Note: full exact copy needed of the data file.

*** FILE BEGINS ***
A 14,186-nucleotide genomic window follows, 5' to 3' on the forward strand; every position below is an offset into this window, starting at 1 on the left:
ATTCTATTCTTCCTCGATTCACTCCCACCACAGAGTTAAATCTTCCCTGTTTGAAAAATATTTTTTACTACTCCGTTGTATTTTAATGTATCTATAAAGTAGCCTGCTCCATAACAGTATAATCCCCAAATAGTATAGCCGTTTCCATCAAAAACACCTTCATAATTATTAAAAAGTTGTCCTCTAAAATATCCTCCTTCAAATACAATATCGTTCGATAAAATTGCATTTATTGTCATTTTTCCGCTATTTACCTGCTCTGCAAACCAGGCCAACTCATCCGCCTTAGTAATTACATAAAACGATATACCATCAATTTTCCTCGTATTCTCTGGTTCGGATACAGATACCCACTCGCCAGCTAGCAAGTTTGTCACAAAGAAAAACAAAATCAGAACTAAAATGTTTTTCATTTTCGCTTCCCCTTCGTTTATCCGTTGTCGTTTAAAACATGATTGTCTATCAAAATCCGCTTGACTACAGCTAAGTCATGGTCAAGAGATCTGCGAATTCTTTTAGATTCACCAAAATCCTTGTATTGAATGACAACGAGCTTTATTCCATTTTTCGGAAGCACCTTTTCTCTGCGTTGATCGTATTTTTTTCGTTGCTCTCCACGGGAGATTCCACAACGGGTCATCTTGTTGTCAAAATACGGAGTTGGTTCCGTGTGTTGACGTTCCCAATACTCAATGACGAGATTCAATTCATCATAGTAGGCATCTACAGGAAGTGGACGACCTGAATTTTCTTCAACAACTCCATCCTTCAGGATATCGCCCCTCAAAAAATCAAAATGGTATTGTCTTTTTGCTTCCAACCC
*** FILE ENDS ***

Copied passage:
A 14,186-nucleotide genomic window follows, 5' to 3' on the forward strand; every position below is an offset into this window, starting at 1 on the left:
ATTCTATTCTTCCTCGATTCACTCCCACCACAGAGTTAAATCTTCCCTGTTTGAAAAATATTTTTTACTACTCCGTTGTATTTTAATGTATCTATAAAGTAGCCTGCTCCATAACAGTATAATCCCCAAATAGTATAGCCGTTTCCATCAAAAACACCTTCATAATTATTAAAAAGTTGTCCTCTAAAATATCCTCCTTCAAATACAATATCGTTCGATAAAATTGCATTTATTGTCATTTTTCCGCTATTTACCTGCTCTGCAAACCAGGCCAACTCATCCGCCTTAGTAATTACATAAAACGATATACCATCAATTTTCCTCGTATTCTCTGGTTCGGATACAGATACCCACTCGCCAGCTAGCAAGTTTGTCACAAAGAAAAACAAAATCAGAACTAAAATGTTTTTCATTTTCGCTTCCCCTTCGTTTATCCGTTGTCGTTTAAAACATGATTGTCTATCAAAATCCGCTTGACTACAGCTAAGTCATGGTCAAGAGATCTGCGAATTCTTTTAGATTCACCAAAATCCTTGTATTGAATGACAACGAGCTTTATTCCATTTTTCGGAAGCACCTTTTCTCTGCGTTGATCGTATTTTTTTCGTTGCTCTCCACGGGAGATTCCACAACGGGTCATCTTGTTGTCAAAATACGGAGTTGGTTCCGTGTGTTGACGTTCCCAATACTCAATGACGAGATTCAATTCATCATAGTAGGCATCTACAGGAAGTGGACGACCTGAATTTTCTTCAACAACTCCATCCTTCAGGATATCGCCCCTCAAAAAATCAAAATGGTATTGTCTTTTTGCTTCCAACCC